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Luhmann, Foucault, and Analytics of Power Christian Borch
Department of Sociology, University of Copenhagen, Denmark abstract: Niklas Luhmann’s theory of power is based on two fundamental pillars. First, he analyzes power functionally as a symbolically generalized medium of communication, which endows his conception of power with a strong evolutionary foundation. Second, he claims that power is constitutively tied to negative sanctions. Drawing upon Michel Foucault’s analytics of power, the article is a critical examination of Luhmann’s theory of power. In particular, Foucault’s critique of the so-called discourse of sovereignty is transformed into an immanent critique of the second pillar in Luhmann’s theory of power. The argument is that this pillar is converse to Luhmann’s evolutionary theoretical objectives, as it reinstalls an OldEuropean semantics of power. The article contends that systems theory would better redeem its historical goals if it focused primarily upon the functional dimension of power. It is argued that this conceptual revision endows systems theory with a more ﬂexible perspective on power that is both attentive to historical transformations of how power is exercised, and which still carries a strong link to a general theory of society and its evolution. In the article, this openness is demonstrated through a systemic reconstruction of Foucault’s notion of subjectiﬁcation which, in its Luhmannian version, is coined semantic intrusion. keywords: communication ◆ evolution ◆ functional analysis ◆ government ◆ media ◆ sanctions ◆ subjectiﬁcation
The reception of Niklas Luhmann’s systems theory has mainly pivoted around the implications of the many conceptual innovations that are closely tied to his sociology, e.g. autopoiesis, self-reference, operational closure, etc. Only rarely, however, has Luhmann’s theory of power been scrutinized, although he did publish one book and several articles and chapters on the subject (a few exceptions include Brodocz, 1998; Esposito, 1999; Sand, 2000; Guzzini, 2004). In this article, I propose a critical examination of Luhmann’s theory of power, in particular of what I take to be its two fundamental pillars. The critical dimension is based on Michel Foucault’s analytics of power.1 Basing a critique of Luhmann on Foucault may be surprising at first glance, as Foucault’s deliberately non-sociological genealogies of concrete historical phenomena are indeed quite different from Luhmann’s general and very abstractly formulated sociology. Yet their similar epistemological–analytical perspectives – on difference rather than identity, on second-order observation rather than positivism, on communication rather than subjects – place the two approaches close to one another and suggest that, despite apparent differences, Luhmann and Foucault may be confronted productively with each other. In this article, no extensive comparison of Foucault and Luhmann is offered. The aim is more modestly to show that Foucauldian insights on power may generate an
Acta Sociologica ◆ June 2005 ◆ Vol 48(2): 155–167 ◆ DOI: 10.1177/0001699305053769 Copyright © 2005 Scandinavian Sociological Association and SAGE (London, Thousand Oaks, CA and New Delhi) www.sagepublications.com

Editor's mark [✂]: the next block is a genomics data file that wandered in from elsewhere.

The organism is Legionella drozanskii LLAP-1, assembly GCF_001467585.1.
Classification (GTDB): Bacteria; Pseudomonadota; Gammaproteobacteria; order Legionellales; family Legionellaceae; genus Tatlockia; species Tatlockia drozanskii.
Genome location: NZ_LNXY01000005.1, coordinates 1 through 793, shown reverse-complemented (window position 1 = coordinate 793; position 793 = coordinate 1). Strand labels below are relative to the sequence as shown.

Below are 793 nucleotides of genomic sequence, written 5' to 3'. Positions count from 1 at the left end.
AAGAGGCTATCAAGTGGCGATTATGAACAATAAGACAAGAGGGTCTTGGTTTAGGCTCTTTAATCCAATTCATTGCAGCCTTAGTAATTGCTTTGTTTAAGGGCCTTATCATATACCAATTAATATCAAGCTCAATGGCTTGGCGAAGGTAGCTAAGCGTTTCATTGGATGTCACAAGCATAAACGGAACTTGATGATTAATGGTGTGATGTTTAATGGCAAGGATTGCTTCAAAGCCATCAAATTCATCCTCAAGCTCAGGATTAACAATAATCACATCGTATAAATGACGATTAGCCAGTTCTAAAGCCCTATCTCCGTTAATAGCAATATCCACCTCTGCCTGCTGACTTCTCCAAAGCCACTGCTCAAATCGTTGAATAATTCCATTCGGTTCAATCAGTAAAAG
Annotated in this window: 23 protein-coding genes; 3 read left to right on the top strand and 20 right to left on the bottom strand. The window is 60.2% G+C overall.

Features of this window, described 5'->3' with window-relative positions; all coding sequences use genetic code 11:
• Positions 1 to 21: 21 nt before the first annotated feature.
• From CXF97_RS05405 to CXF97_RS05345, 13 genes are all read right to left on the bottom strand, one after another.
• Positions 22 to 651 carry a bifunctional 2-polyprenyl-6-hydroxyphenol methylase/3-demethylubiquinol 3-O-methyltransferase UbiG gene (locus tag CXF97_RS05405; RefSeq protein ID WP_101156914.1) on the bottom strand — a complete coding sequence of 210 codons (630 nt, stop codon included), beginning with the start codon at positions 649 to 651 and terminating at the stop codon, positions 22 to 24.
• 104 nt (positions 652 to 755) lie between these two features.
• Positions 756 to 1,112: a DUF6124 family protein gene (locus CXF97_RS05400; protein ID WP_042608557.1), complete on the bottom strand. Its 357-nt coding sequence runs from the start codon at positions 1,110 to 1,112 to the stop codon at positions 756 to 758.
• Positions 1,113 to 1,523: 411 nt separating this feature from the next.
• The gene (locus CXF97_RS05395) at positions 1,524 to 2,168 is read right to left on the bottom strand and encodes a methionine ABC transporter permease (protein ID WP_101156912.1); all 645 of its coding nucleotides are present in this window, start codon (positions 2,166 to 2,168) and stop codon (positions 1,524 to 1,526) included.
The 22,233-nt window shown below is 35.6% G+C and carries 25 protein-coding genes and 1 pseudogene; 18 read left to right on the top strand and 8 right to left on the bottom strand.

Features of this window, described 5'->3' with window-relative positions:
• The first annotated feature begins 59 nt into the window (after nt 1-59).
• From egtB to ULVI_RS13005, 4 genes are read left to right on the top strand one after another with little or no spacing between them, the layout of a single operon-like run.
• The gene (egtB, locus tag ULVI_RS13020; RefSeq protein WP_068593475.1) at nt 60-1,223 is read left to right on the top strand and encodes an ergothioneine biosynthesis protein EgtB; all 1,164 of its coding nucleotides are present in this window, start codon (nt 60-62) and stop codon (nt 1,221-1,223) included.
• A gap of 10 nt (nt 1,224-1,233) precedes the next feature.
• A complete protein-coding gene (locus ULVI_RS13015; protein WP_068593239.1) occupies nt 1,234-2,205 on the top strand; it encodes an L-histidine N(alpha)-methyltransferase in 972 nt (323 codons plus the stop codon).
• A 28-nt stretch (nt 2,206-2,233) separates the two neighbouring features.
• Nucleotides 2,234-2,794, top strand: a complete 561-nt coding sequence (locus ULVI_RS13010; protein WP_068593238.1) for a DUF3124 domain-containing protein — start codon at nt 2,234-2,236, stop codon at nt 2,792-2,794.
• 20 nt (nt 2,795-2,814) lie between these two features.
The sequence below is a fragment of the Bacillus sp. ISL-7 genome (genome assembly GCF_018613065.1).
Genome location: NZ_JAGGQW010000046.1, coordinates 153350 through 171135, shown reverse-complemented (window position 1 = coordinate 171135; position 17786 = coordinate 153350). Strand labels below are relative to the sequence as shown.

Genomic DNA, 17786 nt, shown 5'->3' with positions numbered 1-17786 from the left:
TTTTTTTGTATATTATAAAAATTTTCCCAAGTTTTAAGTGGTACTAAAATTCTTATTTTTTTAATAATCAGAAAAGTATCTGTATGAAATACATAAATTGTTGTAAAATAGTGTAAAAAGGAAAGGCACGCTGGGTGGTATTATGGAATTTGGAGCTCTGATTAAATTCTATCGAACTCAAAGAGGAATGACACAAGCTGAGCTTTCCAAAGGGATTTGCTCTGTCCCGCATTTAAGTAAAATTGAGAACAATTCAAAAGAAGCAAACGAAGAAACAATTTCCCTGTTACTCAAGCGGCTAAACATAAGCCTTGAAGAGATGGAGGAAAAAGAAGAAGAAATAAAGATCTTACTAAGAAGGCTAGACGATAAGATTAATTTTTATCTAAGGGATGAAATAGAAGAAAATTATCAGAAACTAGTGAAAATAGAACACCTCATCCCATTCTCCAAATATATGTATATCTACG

1969. 3). . I proceed by illustrating how this functional view on power would enable systems theory to incorporate one of the crucial dimensions of Foucault’s analytics of power. and more in line with Luhmann’s general critique of causal explanations. Luhmann sees power as being constitutively tied to negative sanctions (section III). I outline those conceptions of power that Luhmann and Foucault dissociate themselves from and against which their own positions are formulated.Acta Sociologica 48(2) immanent critique of systems theory. every effect has an inﬁnite number of causes just as every cause produces an inﬁnite number of effects (Luhmann. Rather. in the present reconstruction. he says. reﬂecting a basically pre-modern social structure. “A has power over B”. to point to tensions in Luhmann’s conception of power – especially in regard to the problem with negative sanctions – and to show how systems theory may come closer to its own objectives by dealing with these tensions. is critical of the so-called discourse of sovereignty where power is understood negatively. via Foucault. Contrary to what this might suggest. Thus. an examination of the causes of power does not tell us where power originates (Luhmann. which. The constructive contribution of the article thus aims at providing systems theory’s unique way of conceptualizing power within a general theory of society (which is not to be found in Foucault) with greater diagnostic and analytical powers that are more attentive to possible historical transformations in the exercise of power. Common starting-points Luhmann’s analysis of power takes off from a critique of what he calls ‘classical theory of power’. on his side. “A’s behavior causes B’s behavior”’ (Luhmann. I then discuss the positive content of Luhmann’s theory of power. It is therefore suggested that systems theory should downplay the a priori importance it attributes to sanctions. is presented as a matter of semantic intrusion. Luhmann is critical of this causal framework. the aim of the article is not to subsume systems theory under Foucault’s analytics of power. n. what must be overcome is a causal notion of power. I. After this negative positioning. 1970a: 156 . and to suggest how systems theory may cope with this. we can substitute the assertion. 1998). above all the two pillars on which it is based. In the ﬁrst section. tying power to negative sanctions runs contrary to the evolutionary objectives of Luhmann’s theory. Foucault. It is precisely towards this latter pillar that a Foucauldian critique may be directed. Simon. Foucault would argue that accepting the negative conception of power tends to endow power with a pre-modern bias and to ignore its possible historical transformations. for the assertion. Luhmann cites the following claim by Herbert A. and instead focus on the functional–medial deﬁnition of power – a deﬁnition that is more openly formulated in regard to what forms the exercise of power may take. and which he believes to be inadequate for contemporary power analysis. 1969: 150. On the one hand. the intention is. ‘. In section IV. On the other hand. subjectiﬁcation. According to Luhmann. Brodocz. Luhmann conceptualizes power functionally as a symbolically generalized medium of communication (section II). The central implication – not only in Simon. . The most important common trait of theories within this category is their reliance on a number of problematic assumptions about causality. 1969: 150). As one of the most prominent examples of how power and causality are conceptualized in classical power theory. but in the entire classical theory of power – is that power is conceived as the decisive event that makes the power subordinate act the way s/he does and that s/he would have acted differently had s/he not been subject to the exercise of power (Luhmann. This medial notion of power is conceived within a theory of societal evolution according to which the exercise of power is one among several functionally equivalent means of coping with increasing societal complexity. The article is divided into four sections. Consequently. First.2 Second.